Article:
The House yesterday approved congressional voting rights for the District of Columbia, granting the D.C. delegate a vote for the first time in the nation’s history and adding a seat in Utah to increase the size of the chamber to 437 members.
In a 241-177 vote, the House approved a bill that Democrats call a long-awaited victory for 600,000 District residents and many Republicans derided as “trampling on the Constitution.”
Democrats voted for the measure by a 219-6 margin, and Republicans opposed it 171-22. The White House has threatened to veto the measure, which also must still face consideration in the Senate.
House Speaker Nancy Pelosi said Congress was about to finally “do right by the citizens of the District of Columbia” and said “we will not rest” until the District has full voting rights.
“America is at its best — and honors the cause of justice and freedom — when all voices are fully represented,” the California Democrat said. “And we know that the citizens of the District of Columbia will give their voices to a vision of justice, equality and opportunity for all. They already have the voice, now they will have the vote.”
Rep. Thomas M. Davis III, Virginia Republican, lamented the “taxation without representation” status of the District, saying Congress has a moral obligation to give fair representation to the District’s taxpaying residents, especially those who serve in the military and work in government jobs.
“As a Republican I am not willing to bear the shame for failing to finally resolve this matter,” he said, imploring his colleagues to “see through the fog … [and] do the right thing.”
But most Republicans and the Bush administration argue the bill is unconstitutional because the Constitution says that Congress members must be elected “by the people of the several states.”
“The District of Columbia is a federal city and not a state,” said Rep. Patrick T. McHenry, North Carolina Republican. “The new Democratic majority is trying to pad their numbers on the floor.”
Mr. McHenry and others say a fairer plan would give portions of the largely Democratic District back to neighboring Maryland.
“If the citizens of D.C. want voting representation, a constitutional amendment is essential,” said Rep. Tom Price, Georgia Republican.
Mr. Davis, a leading proponent of the bill, said he is convinced it is constitutional because Congress has the authority within the Constitution to grant D.C. a vote.
“But even if we are wrong, there is nobility in attempting to do the right thing,” he said.
Delegate Eleanor Holmes Norton, the District’s nonvoting representative, echoed this argument, and railed against Republicans who tried to interrupt her for questions during a speech on the House floor.
“I will not yield. The people of the District of Columbia have spent 206 years yielding. You have had your say. Shame on you,” she shouted, prompting the acting speaker to admonish her for violating the rules that comments not be directed at individual members. Mrs. Norton was just elected to a ninth term and can vote in committee but not in the full House.
After the vote, Mrs. Norton said making the bill a law would “erase the slander that the founders of our country who staged their revolution for representation would then deny it to the residents of their own capital city.”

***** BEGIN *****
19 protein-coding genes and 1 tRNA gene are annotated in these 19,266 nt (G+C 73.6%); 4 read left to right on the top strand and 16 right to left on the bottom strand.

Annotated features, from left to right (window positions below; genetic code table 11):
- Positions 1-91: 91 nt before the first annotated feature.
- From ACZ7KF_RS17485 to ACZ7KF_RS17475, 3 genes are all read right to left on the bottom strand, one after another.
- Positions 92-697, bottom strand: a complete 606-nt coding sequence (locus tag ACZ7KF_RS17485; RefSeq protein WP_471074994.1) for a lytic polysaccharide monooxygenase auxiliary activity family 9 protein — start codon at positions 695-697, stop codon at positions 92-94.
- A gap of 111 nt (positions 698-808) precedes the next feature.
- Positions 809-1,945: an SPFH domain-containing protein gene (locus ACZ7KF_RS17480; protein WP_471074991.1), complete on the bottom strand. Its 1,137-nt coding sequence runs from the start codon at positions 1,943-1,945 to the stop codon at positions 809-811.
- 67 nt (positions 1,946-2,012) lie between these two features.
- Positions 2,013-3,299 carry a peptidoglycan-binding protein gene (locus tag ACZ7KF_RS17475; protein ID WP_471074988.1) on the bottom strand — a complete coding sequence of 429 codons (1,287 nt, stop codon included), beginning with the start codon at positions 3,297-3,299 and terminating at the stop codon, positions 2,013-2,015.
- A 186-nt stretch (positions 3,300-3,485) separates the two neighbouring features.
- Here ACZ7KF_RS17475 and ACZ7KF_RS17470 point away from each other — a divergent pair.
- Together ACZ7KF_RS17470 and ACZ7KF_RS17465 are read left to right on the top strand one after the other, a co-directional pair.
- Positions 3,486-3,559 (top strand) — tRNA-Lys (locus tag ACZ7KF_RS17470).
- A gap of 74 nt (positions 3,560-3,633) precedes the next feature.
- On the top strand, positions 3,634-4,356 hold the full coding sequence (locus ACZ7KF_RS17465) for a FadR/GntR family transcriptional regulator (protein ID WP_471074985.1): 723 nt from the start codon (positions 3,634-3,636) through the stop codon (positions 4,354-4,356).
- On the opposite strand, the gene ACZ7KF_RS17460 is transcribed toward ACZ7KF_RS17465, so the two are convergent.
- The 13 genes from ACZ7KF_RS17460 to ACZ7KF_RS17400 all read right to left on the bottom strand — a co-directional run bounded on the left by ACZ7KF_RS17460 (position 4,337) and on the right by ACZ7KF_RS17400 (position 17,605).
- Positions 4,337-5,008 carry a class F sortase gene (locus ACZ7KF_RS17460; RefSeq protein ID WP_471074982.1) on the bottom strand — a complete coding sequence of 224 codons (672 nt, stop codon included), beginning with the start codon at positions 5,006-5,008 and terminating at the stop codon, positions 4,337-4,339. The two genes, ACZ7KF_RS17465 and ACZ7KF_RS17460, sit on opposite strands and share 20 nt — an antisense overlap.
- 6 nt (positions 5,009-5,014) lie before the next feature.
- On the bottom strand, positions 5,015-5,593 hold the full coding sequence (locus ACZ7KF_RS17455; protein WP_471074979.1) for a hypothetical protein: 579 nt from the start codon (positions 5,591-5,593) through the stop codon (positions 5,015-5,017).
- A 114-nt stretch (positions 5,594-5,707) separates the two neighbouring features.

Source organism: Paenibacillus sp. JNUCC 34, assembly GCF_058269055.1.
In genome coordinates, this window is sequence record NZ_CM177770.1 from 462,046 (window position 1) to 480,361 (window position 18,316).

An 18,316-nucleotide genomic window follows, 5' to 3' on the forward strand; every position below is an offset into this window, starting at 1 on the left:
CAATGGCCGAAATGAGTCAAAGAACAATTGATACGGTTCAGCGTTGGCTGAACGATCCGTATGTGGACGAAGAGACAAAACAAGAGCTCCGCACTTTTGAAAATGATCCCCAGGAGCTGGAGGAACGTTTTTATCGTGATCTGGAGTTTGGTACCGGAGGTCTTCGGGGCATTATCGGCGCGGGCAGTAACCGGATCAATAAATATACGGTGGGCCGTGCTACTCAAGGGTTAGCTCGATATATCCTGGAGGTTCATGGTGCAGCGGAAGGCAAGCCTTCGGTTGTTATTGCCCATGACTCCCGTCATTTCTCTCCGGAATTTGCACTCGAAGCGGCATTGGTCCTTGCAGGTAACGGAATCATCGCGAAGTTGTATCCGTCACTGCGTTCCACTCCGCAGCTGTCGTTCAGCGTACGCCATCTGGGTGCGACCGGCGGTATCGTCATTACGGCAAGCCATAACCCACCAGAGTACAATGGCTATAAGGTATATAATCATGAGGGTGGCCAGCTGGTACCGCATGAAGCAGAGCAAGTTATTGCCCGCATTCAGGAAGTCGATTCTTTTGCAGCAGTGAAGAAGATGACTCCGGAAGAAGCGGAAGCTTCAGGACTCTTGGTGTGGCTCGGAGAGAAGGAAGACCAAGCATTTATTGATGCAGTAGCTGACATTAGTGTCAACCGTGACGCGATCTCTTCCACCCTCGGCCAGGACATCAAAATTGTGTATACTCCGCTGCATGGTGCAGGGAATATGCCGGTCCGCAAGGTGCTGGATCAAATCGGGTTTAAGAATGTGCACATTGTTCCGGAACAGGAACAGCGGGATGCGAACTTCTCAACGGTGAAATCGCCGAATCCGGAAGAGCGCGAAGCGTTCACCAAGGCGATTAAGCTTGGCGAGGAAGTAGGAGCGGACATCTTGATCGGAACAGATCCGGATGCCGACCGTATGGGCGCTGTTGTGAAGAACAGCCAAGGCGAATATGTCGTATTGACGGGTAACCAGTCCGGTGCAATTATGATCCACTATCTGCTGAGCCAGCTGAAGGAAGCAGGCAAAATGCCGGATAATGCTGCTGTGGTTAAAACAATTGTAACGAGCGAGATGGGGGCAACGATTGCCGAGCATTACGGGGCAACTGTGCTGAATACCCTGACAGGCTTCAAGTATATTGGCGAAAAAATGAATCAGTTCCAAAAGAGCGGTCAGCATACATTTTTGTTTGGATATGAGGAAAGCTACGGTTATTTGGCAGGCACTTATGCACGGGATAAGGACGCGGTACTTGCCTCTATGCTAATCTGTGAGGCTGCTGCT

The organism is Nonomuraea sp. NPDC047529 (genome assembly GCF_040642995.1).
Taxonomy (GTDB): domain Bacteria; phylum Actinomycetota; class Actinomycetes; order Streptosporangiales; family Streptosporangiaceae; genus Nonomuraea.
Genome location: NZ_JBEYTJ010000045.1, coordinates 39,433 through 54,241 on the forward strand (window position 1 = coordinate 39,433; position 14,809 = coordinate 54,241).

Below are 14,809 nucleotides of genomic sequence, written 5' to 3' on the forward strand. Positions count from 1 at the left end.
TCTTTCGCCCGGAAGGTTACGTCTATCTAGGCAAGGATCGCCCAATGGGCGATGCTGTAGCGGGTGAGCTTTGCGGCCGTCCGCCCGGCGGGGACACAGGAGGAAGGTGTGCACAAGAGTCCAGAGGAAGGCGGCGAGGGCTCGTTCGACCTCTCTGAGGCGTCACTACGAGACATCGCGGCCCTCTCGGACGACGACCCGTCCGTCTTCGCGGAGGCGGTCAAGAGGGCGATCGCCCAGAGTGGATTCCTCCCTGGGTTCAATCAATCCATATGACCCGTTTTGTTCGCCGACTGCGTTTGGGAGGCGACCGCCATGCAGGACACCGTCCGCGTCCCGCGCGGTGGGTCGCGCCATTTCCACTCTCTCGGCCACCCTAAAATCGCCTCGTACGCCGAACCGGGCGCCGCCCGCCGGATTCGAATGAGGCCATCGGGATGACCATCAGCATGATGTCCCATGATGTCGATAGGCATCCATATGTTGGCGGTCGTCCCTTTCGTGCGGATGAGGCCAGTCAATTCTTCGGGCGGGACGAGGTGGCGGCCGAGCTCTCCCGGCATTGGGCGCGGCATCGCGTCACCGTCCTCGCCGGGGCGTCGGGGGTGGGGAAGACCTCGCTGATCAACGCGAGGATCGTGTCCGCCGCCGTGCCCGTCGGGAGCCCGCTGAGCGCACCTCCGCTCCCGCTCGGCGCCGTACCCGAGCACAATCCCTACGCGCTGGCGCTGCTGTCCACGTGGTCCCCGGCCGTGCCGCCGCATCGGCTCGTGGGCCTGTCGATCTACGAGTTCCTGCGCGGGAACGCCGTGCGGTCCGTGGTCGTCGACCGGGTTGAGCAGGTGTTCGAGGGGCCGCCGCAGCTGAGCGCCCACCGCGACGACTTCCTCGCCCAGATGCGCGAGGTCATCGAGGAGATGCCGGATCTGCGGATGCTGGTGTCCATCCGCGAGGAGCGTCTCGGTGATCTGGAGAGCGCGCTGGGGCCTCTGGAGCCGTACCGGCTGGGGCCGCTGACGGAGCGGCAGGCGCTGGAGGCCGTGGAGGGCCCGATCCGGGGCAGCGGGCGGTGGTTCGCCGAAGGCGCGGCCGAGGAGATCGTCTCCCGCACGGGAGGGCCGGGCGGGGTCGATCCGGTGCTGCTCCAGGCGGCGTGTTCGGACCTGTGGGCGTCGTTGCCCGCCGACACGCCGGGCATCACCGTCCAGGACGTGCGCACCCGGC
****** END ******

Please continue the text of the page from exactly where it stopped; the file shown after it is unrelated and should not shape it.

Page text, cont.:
D.C. Mayor Adrian M. Fenty cheered the House vote and urged the Senate to “take up this important legislation immediately.” He later declared it is a “joyous time.”
Ilir Zherka, executive director of advocacy group D.C. Vote, said this week’s 5,000-person march for voting rights helped convince Congress.
“We have had an uphill battle, and D.C.’s struggle with Congress has often felt like David versus Goliath,” he said. “Today we celebrate a hard-fought victory and roll up our sleeves for the Senate. We will have a battle in the Senate, but we have democracy on our side.”
Under the bill, Republican-leaning and fast-growing Utah will add an at-large representative until the 2010 census and the next round of reapportionment.
The House also voted 216-203 to pass a partner bill to raise enough money to pay for the cost of elections in the District and Utah and to pay the salaries of the new House members and their staffs.
The two measures were merged after each passed and sent to the Senate, which will consider the bill sometime this spring.
An aide for Sen. Joe Lieberman, Connecticut independent who runs the Homeland Security and Governmental Affairs Committee, said the senator supports the bill and will bring it up in the next few months. Majority Leader Harry Reid of Nevada supports the bill and “will work to move it forward in the Senate,” spokesman Jim Manley said.
However, Senate Minority Leader Mitch McConnell of Kentucky opposes the measure as unconstitutional.
Sen. Hillary Rodham Clinton, New York Democrat, was the first presidential candidate to applaud the decision, calling it “long overdue.” She added that taxation without representation in Washington is an “injustice [that] tarnishes our democracy as a whole.”
When her husband was president and Republicans controlled Congress, efforts to give the District a House vote languished.
Last year, Mr. Davis pushed the Utah compromise to advance the District bill.
Congress approved a constitutional amendment in 1978 giving the District a vote in the House, but the amendment died after failing to get ratification by three-fourths of the states. In 1993 the House rejected a proposal to put the district on the road to statehood.
Tom Ramstack and Gary Emerling contributed to this report, which is based in part on wire service reports.